Mayor Bloomberg’s soda ban is less popular than the bends, but that doesn’t seem to be stopping him from defending it. He’s at it again, and his defense today is just as sad as it’s been since the unveiling.
“The increase in sugary drink consumption is the largest single cause of the rise in calories in the American diet in the last 40 years. Many studies show consumption of these beverages is linked to weight gain and obesity, and more recently, diabetes and heart disease. ..”.
Response: One could argue that the correlation between a lack of self-discipline and obesity is stronger than the correlation between soda size and obesity.
Other studies show that people given larger portions simply consume more without noticing it or reducing calorie consumption at subsequent meals. …
Response: People who are treated like babies tend to act like babies, and the Bloomberg’s of the world have been treating Americans like infants for decades. Now they wonder why their constituents have no sense of responsibility.
Critics claim this policy restricts choice. But, currently, people almost never have the choice to purchase as small as an 8-ounce beverage, which was considered adequate for decades.
Response: When I don’t want to drink 16 ounces I tend to just … not fill up the cup all the way, add more ice, or pour the excess down the drain. It’s worked for me since I was a kid just fine. Try it, Mike.
Notice once again that the Soda Jerk never bothers to ask what the proper role of government is. All that matters to the Bloombergs of the world is that the self-righteous caprices of the masters (i.e., them) are implemented. Their good intentions trump your individual rights because they know what is best for you, for the community and the society at large. You can not push the buttons on the soda machine until the guys working the levers of power in government tell you it’s okay; to resist them is to resist “progress.”
Liberal busybodies are never satiated because their goal to control the population is always thwarted by the complex nature of man. The liberty-stealing politicians’ problems are exacerbated because they believe that more laws and more regulations and more obstacles are the answer — as if people can be treated like glorified cattle.
The way you change someone’s behavior is by making a compelling moral argument that resonates. That takes time and effort, and it’s not something you can do by using the tax codes to redistribute wealth. And so, the Mayor Bloombergs of the world don’t go there.
Today, it’s hard to make a moral argument because we live in a cesspool of moral relativism. No one wants to be judged. We make reality television stars out of the most debased and disgusting individuals. We make celebrities out of vapid millionaires who make sex tapes, and then laugh when they make a mockery out of the institution of marriage. We’re not allowed to stigmatize irresponsible sexual behavior, but then we wonder why individuals have zero impulse control when it comes to sugary snacks.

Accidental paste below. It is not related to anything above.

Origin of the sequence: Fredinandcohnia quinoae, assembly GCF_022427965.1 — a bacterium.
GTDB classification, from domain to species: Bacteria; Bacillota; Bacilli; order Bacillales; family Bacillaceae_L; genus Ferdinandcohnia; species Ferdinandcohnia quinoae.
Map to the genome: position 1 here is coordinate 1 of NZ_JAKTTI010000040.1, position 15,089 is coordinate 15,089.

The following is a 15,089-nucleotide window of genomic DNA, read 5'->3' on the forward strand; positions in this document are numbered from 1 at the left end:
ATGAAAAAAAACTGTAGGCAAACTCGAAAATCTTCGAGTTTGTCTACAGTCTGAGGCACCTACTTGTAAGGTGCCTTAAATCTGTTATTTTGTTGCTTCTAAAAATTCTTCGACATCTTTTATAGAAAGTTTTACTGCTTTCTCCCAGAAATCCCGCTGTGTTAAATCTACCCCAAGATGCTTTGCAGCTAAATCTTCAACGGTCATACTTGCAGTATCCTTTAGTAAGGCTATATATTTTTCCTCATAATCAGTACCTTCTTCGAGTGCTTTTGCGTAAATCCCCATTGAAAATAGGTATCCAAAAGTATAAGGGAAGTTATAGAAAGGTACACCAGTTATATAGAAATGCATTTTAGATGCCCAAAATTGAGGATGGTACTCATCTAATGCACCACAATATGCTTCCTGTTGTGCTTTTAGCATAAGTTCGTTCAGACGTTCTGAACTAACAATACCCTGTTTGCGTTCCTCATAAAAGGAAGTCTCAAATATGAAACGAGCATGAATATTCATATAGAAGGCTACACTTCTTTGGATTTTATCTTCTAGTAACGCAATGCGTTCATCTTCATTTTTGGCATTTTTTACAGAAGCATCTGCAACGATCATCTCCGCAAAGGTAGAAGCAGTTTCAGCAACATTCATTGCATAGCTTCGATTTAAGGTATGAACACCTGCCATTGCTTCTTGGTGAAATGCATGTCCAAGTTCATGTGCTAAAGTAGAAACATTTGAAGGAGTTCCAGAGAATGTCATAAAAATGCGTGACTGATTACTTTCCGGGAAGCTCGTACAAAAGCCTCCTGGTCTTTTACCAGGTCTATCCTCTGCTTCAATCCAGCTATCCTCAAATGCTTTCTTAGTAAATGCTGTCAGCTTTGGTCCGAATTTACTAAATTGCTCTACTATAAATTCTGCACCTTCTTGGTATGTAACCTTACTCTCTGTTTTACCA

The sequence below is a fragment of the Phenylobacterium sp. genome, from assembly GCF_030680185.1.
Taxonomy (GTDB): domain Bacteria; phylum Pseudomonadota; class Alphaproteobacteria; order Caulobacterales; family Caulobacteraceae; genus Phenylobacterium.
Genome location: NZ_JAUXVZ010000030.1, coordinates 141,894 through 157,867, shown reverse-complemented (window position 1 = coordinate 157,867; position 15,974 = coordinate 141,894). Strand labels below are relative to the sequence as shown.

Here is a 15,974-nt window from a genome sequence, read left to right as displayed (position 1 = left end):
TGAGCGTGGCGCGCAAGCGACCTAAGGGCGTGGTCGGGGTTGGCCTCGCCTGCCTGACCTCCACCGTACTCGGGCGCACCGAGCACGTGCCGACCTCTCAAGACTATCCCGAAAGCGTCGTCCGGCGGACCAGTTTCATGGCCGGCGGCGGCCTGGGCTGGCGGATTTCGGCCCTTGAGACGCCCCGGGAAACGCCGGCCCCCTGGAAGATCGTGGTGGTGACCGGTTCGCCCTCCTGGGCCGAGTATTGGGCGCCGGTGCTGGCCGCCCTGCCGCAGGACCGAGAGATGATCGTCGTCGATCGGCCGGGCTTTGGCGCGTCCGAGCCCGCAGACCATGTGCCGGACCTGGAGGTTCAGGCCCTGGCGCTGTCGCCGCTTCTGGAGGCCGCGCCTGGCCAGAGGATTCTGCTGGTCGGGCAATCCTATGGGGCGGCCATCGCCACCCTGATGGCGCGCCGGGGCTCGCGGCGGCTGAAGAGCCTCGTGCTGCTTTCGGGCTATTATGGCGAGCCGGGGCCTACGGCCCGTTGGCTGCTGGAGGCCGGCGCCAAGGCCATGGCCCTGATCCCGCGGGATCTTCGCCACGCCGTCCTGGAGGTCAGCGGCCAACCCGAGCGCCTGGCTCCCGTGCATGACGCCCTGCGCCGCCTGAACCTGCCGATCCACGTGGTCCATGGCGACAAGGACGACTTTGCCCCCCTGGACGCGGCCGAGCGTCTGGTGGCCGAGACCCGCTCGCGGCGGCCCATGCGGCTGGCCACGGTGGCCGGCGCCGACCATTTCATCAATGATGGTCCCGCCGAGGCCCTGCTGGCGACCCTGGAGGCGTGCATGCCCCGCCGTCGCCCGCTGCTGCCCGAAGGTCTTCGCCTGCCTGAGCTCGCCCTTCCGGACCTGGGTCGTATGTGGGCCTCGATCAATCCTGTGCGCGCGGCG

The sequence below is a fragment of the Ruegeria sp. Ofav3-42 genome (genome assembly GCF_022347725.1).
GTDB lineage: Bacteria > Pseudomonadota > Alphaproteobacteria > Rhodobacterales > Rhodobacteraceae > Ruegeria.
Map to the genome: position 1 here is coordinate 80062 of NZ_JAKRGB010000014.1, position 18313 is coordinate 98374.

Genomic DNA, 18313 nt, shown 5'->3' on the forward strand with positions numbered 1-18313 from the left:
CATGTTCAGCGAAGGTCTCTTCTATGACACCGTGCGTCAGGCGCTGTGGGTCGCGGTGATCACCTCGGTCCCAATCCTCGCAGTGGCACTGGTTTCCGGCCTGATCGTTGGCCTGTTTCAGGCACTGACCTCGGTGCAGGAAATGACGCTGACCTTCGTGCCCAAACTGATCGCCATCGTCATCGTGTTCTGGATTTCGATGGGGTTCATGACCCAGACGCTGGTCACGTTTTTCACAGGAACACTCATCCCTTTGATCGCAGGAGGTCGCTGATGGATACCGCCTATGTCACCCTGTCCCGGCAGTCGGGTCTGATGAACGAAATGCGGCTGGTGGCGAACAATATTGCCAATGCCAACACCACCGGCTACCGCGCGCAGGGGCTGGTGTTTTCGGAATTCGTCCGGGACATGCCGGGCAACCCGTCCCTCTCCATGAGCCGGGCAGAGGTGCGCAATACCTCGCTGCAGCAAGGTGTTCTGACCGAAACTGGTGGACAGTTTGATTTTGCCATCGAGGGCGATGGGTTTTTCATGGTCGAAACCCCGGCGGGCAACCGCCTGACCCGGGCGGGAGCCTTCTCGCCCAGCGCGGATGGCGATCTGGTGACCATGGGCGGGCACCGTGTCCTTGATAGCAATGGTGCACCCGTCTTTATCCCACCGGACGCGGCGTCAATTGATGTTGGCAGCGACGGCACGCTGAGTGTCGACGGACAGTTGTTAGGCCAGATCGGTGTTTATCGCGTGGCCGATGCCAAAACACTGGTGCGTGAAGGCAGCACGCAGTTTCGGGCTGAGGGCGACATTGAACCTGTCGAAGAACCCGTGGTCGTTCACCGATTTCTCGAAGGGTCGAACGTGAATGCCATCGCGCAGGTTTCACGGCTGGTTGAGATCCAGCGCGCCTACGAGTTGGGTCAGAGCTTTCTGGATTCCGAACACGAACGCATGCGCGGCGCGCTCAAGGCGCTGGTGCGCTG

We’ve made a despicable mess of ourselves, and instead of acknowledging that we’re a nation of irresponsible pigs wallowing in arrested development, we allow the Bloombergs out there to prolong the pain, steal our liberties and engender a kind of hopelessness that perpetuates the cycle.
And finally, to add insult to injury, the “studies” the wannabe slave masters cite to lure people into passively accepting their fate comes from San Francisco researchers with obese egos:
“There is nobody on the face of the planet who needs a soda, let alone a 32-ounce soda,” said Robert Lustig, a pediatric obesity researcher at the University of California at San Francisco who is a vocal proponent of restrictions on sugary drinks.
The question isn’t whether anyone needs a soda, but whether idiots from California or New York have a right to prevent me from entering into a lawful contract with the vendor in a manner that leaves us both happy — I give him money and he gives me soda.
How would Professor Lustig like it if I followed him around for weeks at a time and annotated all the things he does that he doesn’t “need” to do, and then gave that list to politicians who would “correct” or “curb” that behavior through arbitrary changes to the tax code and intrusive regulations? I’d much rather live next to the guy with a voracious appetite for Coke products than the politician or researcher with a voracious appetite for power.
You’re an idiot, Mayor Bloomberg. Stop treating the rest of us like one.